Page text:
It's cliched, but it's really that simple. You just need to get started. Most of the authors and speakers that you see presenting aren't any smarter than you are. Trust me, I've felt the same way as most of those DBAs out there watching presentations. Even today I see people speaking and there are times that I get intimidated by what they are talking about. However as I dig into the technology, and learn about it, I realize that it's not that complicated. It just takes some work, and some practice. If you've solved some problem at work, or written some code used in production, you could help someone else.

If you want to write, practice it. I'd highly recommend that you blog, since it's a skill that we all need. The ability to communicate in writing. You don't have to publish a blog, but at least write one for yourself. I have some advice on my Modern Resume site(http://modernresume.blogspot.com/search/label/blogging), and I give a presentation at some SQL Saturdays on what you can do here. I did one for the 24 hours of PASS last year, which PASS members can access. Practice writing, and then pick a topic. Focus on teaching someone one thing, like how to rename a file from Powershell, and then write a procedure up. Have a friend or two review it, and then submit it somewhere. We are SQLServerCentral are always looking for new authors and would be happy to help you.

If you want to speak, do the same thing. Write up what you want to say or show. I'd recommend that beginning speakers avoid PowerPoint altogether, or stick to a couple of slides only with an outline of what you want to show, and then go to work in SSMS or BIDS to explain something. Practice explaining something for 15 minutes, and then ask for a 15 minute slot at your user group, or do a short brown bag session at your job. Chances are you'll only talk for 10 minutes since most people go quicker on stage, but someone will ask a question and you'll be fine.

And then you'll realize it won't kill you. It might even prove to be fun.

Kathi: You share a lot about your family life with your readers. How do you manage to keep your work and life in balance?

Steve: Balance, what's balance? I think that I end up pinging back and forth between working too much and too little rather than maintaining balance. I'm definitely a type-A person, and my kids have learned that there are times I'm working and they need to leave me alone.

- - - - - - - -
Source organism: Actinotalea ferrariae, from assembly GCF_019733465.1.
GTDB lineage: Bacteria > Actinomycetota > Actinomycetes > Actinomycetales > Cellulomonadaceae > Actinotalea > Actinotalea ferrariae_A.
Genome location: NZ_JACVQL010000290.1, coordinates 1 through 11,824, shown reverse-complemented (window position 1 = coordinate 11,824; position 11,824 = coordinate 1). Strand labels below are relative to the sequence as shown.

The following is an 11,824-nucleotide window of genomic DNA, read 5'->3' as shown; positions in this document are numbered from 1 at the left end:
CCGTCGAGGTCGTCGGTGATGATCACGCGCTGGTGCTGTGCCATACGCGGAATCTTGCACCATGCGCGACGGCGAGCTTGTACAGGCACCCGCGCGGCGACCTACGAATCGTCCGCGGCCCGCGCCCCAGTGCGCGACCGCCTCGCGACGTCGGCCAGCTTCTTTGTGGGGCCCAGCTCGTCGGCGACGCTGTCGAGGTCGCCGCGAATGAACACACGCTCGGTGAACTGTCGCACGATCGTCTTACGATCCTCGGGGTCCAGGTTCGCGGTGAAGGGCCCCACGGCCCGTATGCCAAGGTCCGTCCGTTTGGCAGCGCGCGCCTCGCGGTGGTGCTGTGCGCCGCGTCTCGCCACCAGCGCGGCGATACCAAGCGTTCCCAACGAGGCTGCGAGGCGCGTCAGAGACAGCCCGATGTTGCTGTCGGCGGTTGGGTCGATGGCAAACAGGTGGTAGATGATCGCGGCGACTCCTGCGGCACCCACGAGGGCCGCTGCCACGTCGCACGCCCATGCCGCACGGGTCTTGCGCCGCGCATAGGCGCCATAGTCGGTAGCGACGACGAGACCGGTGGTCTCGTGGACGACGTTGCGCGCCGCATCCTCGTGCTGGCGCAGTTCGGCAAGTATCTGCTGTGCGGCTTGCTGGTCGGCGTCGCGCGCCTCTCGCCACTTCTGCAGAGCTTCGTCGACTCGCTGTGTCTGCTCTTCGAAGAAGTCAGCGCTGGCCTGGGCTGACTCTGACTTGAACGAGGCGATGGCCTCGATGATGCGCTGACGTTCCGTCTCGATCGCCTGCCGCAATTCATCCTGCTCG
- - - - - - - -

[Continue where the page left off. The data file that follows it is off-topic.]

I'm lucky in that I get to work from home, and that I have a job that's flexible. Those people that have received emails from me know that I'm just as likely to respond to an email Monday morning at 9am as Saturday night at 11pm. Or as likely to be out of the office. I tend to work regularly, but in batches. I break up the day by moving to other tasks, which might be something like writing, or it might be shoveling manure from the horses. As a result I end up working all hours of the day. However I also spend a lot of time with my kids, shuttling them to/from school, going on field trips, and stopping my work to help them with homework. My wife travels regularly, so I also have the chores of keeping her horses fed and picked up after and there's the challenge of finding time with her.

I think the way that it works out, despite the regular chaos that ensues at the ranch where I live, is that I remember that this is just a job. Life is short, and you have to stop and enjoy yourself. You have to find time for all the things in your life, and at the end of the day, family, my wife, my hobbies, are more important than the job. Keep that in mind every day, and you find ways to balance things out. If you start to feel that you're not seeing your wife or your kids enough, it's time to let some work go and get back into balance.

Kathi: Anything else you would like to share?

Steve: Being a part of PASS and the SQL Community is something that I enjoy tremendously. A decade ago I would have been surprised if someone told me I'd be an author, speaker, and editor for a large community. At the time, I was a DBA trying to keep SQL Server v6.5 systems alive. My entire life has changed tremendously, in ways I never would have considered back then. Making time in your life for professional development could change your life dramatically.

It wasn't any particular plan that I had, but the constant driving forward in some direction, trying to improve myself as a SQL Server professional, allowed me more opportunities than I would ever have imagined.